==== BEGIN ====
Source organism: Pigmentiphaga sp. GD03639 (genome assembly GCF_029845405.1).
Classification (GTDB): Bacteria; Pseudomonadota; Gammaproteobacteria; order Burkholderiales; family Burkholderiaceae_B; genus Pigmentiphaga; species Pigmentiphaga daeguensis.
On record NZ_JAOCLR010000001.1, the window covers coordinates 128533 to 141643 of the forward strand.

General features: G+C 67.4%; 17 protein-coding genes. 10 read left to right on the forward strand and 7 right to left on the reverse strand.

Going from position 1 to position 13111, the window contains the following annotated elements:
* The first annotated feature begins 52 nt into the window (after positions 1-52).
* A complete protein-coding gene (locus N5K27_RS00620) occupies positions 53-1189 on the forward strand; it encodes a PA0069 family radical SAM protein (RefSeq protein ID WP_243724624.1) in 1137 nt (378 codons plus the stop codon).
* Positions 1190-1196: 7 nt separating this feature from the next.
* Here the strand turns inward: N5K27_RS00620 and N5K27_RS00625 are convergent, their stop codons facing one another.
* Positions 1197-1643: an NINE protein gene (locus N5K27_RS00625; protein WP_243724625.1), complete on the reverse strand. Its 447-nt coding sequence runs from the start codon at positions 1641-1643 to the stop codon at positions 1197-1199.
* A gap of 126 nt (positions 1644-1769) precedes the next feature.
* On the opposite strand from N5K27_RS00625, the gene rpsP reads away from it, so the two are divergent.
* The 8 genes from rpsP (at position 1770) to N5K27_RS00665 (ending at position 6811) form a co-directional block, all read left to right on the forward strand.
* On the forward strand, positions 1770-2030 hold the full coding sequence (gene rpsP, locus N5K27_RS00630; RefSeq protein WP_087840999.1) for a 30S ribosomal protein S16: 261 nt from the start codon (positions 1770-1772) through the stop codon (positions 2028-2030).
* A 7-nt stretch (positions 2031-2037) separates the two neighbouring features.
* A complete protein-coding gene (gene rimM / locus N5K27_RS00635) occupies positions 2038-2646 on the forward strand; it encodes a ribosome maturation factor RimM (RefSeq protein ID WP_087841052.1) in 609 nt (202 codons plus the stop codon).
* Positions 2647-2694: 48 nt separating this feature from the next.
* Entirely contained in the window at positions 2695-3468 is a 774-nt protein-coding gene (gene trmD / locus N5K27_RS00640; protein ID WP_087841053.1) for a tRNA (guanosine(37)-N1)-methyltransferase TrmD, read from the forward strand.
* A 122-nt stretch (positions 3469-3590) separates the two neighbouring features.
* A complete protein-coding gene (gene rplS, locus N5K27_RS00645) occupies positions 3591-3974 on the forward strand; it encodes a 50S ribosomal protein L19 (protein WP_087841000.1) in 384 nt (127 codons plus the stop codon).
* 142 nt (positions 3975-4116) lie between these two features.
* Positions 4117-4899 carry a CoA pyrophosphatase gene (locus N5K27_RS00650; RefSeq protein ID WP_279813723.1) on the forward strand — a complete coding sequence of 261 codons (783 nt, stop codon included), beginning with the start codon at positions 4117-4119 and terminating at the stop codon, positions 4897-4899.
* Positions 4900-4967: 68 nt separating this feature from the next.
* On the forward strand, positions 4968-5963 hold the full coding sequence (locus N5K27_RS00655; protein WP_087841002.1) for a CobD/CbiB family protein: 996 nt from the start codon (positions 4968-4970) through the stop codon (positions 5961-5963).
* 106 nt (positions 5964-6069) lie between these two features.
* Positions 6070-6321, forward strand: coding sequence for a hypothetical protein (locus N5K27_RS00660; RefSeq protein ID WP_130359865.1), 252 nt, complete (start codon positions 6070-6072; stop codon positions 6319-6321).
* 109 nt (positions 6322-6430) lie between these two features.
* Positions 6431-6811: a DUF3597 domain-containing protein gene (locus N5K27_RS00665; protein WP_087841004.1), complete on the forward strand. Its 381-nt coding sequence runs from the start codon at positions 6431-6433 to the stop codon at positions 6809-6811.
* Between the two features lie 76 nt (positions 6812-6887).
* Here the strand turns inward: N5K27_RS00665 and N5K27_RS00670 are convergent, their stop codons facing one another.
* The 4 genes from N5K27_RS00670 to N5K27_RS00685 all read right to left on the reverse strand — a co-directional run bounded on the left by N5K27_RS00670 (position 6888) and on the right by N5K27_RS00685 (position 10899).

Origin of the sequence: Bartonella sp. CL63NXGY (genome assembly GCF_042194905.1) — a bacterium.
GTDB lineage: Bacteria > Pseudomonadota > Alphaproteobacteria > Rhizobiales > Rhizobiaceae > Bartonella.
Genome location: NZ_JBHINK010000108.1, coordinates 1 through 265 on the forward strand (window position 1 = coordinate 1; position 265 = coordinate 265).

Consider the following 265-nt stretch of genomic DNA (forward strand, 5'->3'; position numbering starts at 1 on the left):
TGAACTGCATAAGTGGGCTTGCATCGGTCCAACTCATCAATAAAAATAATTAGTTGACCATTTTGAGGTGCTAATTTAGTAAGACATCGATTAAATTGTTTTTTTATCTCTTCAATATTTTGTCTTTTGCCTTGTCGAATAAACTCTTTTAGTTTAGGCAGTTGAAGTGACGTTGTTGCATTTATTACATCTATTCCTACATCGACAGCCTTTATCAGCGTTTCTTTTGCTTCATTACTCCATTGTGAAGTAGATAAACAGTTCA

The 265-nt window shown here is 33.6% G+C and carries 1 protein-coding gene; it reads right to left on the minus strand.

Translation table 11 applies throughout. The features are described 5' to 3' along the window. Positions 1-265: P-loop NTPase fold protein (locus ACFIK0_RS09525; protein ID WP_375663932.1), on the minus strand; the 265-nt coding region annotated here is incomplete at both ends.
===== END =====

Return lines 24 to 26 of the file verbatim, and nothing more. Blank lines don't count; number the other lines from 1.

* On the forward strand, positions 4968-5963 hold the full coding sequence (locus N5K27_RS00655; protein WP_087841002.1) for a CobD/CbiB family protein: 996 nt from the start codon (positions 4968-4970) through the stop codon (positions 5961-5963).
* 106 nt (positions 5964-6069) lie between these two features.
* Positions 6070-6321, forward strand: coding sequence for a hypothetical protein (locus N5K27_RS00660; RefSeq protein ID WP_130359865.1), 252 nt, complete (start codon positions 6070-6072; stop codon positions 6319-6321).